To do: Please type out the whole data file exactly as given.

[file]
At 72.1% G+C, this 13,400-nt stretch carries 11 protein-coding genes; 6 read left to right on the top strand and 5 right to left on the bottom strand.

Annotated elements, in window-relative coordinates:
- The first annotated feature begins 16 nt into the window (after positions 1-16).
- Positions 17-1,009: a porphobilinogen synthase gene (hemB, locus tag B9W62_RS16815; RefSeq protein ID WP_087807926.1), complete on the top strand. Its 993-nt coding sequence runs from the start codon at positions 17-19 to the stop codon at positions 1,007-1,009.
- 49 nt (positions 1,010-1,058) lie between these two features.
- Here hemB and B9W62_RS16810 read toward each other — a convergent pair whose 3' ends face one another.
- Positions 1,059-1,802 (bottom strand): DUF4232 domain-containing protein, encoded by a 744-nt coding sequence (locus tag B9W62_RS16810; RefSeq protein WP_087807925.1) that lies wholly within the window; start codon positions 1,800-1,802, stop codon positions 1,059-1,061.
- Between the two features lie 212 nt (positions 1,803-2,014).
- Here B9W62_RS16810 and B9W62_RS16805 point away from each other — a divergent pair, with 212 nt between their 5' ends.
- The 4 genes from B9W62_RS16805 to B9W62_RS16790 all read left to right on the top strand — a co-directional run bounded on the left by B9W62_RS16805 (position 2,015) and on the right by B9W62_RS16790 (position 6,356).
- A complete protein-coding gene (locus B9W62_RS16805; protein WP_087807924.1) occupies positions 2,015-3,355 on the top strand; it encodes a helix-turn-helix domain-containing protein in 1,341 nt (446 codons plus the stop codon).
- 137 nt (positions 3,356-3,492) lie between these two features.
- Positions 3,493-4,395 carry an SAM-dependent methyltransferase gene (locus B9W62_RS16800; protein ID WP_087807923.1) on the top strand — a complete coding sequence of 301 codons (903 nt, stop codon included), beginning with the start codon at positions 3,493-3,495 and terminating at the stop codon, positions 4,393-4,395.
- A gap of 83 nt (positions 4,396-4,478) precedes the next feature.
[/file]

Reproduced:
At 72.1% G+C, this 13,400-nt stretch carries 11 protein-coding genes; 6 read left to right on the top strand and 5 right to left on the bottom strand.

Annotated elements, in window-relative coordinates:
- The first annotated feature begins 16 nt into the window (after positions 1-16).
- Positions 17-1,009: a porphobilinogen synthase gene (hemB, locus tag B9W62_RS16815; RefSeq protein ID WP_087807926.1), complete on the top strand. Its 993-nt coding sequence runs from the start codon at positions 17-19 to the stop codon at positions 1,007-1,009.
- 49 nt (positions 1,010-1,058) lie between these two features.
- Here hemB and B9W62_RS16810 read toward each other — a convergent pair whose 3' ends face one another.
- Positions 1,059-1,802 (bottom strand): DUF4232 domain-containing protein, encoded by a 744-nt coding sequence (locus tag B9W62_RS16810; RefSeq protein WP_087807925.1) that lies wholly within the window; start codon positions 1,800-1,802, stop codon positions 1,059-1,061.
- Between the two features lie 212 nt (positions 1,803-2,014).
- Here B9W62_RS16810 and B9W62_RS16805 point away from each other — a divergent pair, with 212 nt between their 5' ends.
- The 4 genes from B9W62_RS16805 to B9W62_RS16790 all read left to right on the top strand — a co-directional run bounded on the left by B9W62_RS16805 (position 2,015) and on the right by B9W62_RS16790 (position 6,356).
- A complete protein-coding gene (locus B9W62_RS16805; protein WP_087807924.1) occupies positions 2,015-3,355 on the top strand; it encodes a helix-turn-helix domain-containing protein in 1,341 nt (446 codons plus the stop codon).
- 137 nt (positions 3,356-3,492) lie between these two features.
- Positions 3,493-4,395 carry an SAM-dependent methyltransferase gene (locus B9W62_RS16800; protein ID WP_087807923.1) on the top strand — a complete coding sequence of 301 codons (903 nt, stop codon included), beginning with the start codon at positions 3,493-3,495 and terminating at the stop codon, positions 4,393-4,395.
- A gap of 83 nt (positions 4,396-4,478) precedes the next feature.